By Tang See Kit - 24 Nov 2017 06:43AM
SINGAPORE: Since starting work at the United Overseas Bank’s (UOB) trade finance operations team three weeks ago, Amy has been busy processing requests for letters of credit from the bank’s corporate clients.
Despite the wide-ranging data that needed to be extracted and entered into the bank’s back office system, Amy is a fast worker who does not even stop for coffee breaks, according to her colleagues.
For a task that used to take up to 240 seconds to complete, Amy takes just 40 seconds.
It is unsurprising that the newcomer has been warmly welcomed by her colleagues even though she is hardly seen in the office.
Amy is a software “robot” powered by robotic process automation (RPA).
In face of a digital revolution, global banks have been increasingly getting into the game of robotics as they craft new products and services for digital-savvy customers, as well as they chase for greater speed, productivity and cost efficiencies.
Apart from humanoid robots used for physical tasks and artificial intelligence (AI) chatbots, RPA – the use of software to automate manual and repetitive operational tasks and processes, such as data extraction and data entry – is one technology that banks are increasingly embracing, according to experts.
“RPA is targeted at automating these activities often with greater speed, availability, efficiency, accuracy, compliance and without the typical elements of a human workforce such as hours of operating, breaks and leave,” said Mr Shaun Ryan, PwC’s digital & emerging technology consulting leader for Southeast Asia.
“The digital workforce can be 24/7.”
UOB MULLS DEPLOYMENT OF MORE ROBOTS
Apart from the trade finance operations team, employees at UOB who were previously reviewing credit card applications as part of the unsecured loan processing function also receive additional help.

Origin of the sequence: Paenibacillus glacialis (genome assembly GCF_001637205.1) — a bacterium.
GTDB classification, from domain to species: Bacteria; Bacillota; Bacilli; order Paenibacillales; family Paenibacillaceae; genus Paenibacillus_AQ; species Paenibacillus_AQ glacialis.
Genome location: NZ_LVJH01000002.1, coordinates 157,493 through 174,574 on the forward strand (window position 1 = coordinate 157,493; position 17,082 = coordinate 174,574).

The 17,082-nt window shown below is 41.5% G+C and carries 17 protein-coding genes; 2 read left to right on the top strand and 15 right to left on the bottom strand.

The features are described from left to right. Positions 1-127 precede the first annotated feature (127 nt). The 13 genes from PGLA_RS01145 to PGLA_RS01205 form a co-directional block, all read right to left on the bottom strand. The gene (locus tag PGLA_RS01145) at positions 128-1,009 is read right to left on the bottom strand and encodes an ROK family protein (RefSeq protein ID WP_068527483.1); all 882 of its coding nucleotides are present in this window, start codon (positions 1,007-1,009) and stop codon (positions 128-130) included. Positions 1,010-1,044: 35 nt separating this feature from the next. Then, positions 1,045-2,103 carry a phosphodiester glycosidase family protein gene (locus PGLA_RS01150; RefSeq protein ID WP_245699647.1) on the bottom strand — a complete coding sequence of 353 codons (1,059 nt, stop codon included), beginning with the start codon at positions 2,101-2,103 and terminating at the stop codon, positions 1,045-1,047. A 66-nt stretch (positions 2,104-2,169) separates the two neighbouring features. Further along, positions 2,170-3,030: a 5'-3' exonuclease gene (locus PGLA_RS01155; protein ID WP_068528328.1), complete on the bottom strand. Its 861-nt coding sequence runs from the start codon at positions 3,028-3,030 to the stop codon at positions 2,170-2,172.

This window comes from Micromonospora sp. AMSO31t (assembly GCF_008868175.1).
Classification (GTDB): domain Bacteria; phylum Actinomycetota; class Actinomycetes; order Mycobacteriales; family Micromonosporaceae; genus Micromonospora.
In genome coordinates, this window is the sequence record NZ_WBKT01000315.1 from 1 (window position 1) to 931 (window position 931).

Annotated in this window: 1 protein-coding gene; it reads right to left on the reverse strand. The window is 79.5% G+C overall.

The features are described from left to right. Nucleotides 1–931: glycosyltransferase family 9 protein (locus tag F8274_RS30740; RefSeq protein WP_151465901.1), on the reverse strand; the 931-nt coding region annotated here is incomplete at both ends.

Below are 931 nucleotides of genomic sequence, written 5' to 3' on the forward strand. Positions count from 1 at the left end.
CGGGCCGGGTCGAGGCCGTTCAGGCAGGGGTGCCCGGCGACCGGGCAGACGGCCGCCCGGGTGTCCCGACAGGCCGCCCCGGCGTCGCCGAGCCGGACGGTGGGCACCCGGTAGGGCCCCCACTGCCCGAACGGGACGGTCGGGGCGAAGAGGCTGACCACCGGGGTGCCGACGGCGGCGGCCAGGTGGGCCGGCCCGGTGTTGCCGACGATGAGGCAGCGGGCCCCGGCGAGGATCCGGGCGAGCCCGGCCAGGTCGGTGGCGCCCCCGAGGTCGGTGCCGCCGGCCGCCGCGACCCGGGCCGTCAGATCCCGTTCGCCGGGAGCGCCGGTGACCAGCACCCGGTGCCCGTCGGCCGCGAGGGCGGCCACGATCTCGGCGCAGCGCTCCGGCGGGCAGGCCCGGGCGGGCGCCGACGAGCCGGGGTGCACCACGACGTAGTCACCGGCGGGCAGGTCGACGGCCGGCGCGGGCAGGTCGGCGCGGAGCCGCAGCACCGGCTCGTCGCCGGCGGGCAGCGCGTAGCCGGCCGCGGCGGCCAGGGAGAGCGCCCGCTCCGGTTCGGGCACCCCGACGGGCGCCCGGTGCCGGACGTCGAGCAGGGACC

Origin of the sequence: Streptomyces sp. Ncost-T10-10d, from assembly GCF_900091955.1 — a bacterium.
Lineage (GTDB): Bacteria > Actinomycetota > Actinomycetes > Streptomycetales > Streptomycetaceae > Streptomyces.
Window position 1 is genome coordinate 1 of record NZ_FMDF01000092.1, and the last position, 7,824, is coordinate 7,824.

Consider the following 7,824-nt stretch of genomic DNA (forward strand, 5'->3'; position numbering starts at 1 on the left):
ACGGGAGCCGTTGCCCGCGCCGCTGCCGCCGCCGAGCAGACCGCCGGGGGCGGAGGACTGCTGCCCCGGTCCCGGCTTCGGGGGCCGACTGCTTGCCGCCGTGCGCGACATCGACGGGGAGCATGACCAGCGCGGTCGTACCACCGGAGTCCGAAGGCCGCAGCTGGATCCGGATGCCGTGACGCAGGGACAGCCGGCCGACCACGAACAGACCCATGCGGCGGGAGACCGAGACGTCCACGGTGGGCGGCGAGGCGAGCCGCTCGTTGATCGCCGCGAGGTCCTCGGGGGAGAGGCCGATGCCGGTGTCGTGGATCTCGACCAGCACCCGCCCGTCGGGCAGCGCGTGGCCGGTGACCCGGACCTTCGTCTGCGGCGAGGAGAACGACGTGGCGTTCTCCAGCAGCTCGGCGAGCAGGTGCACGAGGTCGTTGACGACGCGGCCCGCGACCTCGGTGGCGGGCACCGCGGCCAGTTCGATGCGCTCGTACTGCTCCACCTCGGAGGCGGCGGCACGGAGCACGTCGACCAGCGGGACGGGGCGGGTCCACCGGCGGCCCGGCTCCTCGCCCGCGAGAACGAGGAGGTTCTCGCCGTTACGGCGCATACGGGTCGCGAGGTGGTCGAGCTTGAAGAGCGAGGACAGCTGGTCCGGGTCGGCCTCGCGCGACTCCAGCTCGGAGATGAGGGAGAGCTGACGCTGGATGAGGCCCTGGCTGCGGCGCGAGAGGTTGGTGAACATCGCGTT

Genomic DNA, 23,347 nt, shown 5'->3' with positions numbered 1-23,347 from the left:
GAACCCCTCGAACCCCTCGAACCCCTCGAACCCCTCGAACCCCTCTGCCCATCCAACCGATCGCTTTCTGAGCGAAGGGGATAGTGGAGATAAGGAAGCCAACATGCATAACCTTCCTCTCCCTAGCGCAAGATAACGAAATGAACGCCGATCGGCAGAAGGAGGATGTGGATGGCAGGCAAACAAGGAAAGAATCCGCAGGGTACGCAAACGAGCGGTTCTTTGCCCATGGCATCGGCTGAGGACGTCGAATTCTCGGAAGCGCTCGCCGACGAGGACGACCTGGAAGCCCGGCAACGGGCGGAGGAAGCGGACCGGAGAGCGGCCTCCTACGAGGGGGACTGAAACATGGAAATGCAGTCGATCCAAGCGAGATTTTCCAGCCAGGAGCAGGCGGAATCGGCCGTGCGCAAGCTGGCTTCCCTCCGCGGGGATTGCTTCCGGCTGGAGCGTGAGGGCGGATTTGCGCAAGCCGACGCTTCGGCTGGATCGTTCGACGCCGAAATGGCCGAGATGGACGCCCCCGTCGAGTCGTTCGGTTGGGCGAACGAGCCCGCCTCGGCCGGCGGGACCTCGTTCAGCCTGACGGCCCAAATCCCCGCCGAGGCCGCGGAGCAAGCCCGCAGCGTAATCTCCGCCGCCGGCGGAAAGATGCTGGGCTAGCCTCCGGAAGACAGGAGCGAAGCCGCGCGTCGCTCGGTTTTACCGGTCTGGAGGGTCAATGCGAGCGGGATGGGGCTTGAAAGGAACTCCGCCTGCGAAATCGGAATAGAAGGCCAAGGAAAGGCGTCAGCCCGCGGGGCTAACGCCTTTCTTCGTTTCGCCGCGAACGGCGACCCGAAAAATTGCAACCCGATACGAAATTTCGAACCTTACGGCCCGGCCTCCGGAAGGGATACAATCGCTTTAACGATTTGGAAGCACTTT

Eve the “robot” helps to comb through information on an applicant’s Central Provident Fund statement to compute one’s annual income. With the ability to handle up to 1,800 applications per day, she is 3.5 times faster than human counterparts.
Given that the lender receives millions of transaction requests daily, the speed and accuracy at which robots can process these transactions pave the way for faster response, said Mr Lim Ann Liat, managing director and head of markets and enterprise technology at UOB’s group technology and operations.
By having these “virtual employees” take over repetitive and time-consuming mundane tasks, Mr Lim added that employees can now focus on more stimulating and challenging roles which are more fulfilling.
Moving forward, UOB plans to roll out more of such technologies in the coming months for other processes relating to card operations, cash management and trade and remittance.
OCBC EXPERIMENTING WITH ROBOTS SINCE 2015
Meanwhile, over at another local bank OCBC, two “robots”, nicknamed Bob and Zac, have also begun work.
Since last month, one has been assisting the consumer secured lending team with home loans restructuring, and has slashed processing time by 97 per cent.
The role, which involves an employee executing 199 process steps while toggling across five systems and 27 screens for one application, used to take more than 45 minutes to complete. Now, it takes just one minute.
The other “robot” is assigned to the finance team to help with sales performance reporting – a task that took 120 minutes when handled by one bank employee. The robot needs just 12 minutes.
Developed over a 12-week partnership with an external company, Bob and Zac are OCBC’s “second generation of RPA” that were being deployed within the bank, said Mr Pranav Seth, head of e-business, business transformation and fintech and innovation group at OCBC.
The second-biggest bank in Singapore has been experimenting with robots for over one and a half years, and the first batch of virtual robots was sent to its contact center last year to enhance back-end processing.
“Staff handling the repetitive tasks are happier, more productive and this improves job satisfaction. The management teams, for example, our sales management team, is now able to make quicker and better decisions as information and reports get to them in a more timely manner,” he added.
While both local banks declined to reveal how much cost savings they have reaped from the use of RPA, PwC’s Mr Ryan estimates that it could be more than 25 per cent reduction in operational costs and other “intangible benefits throughout the value chain”, such as the ability to scale, reduced risk and fraud, improved service and employee experience.
He added that banks stand to reap more rewards if they can “strategically” combine other technologies, including machine learning and natural language processing.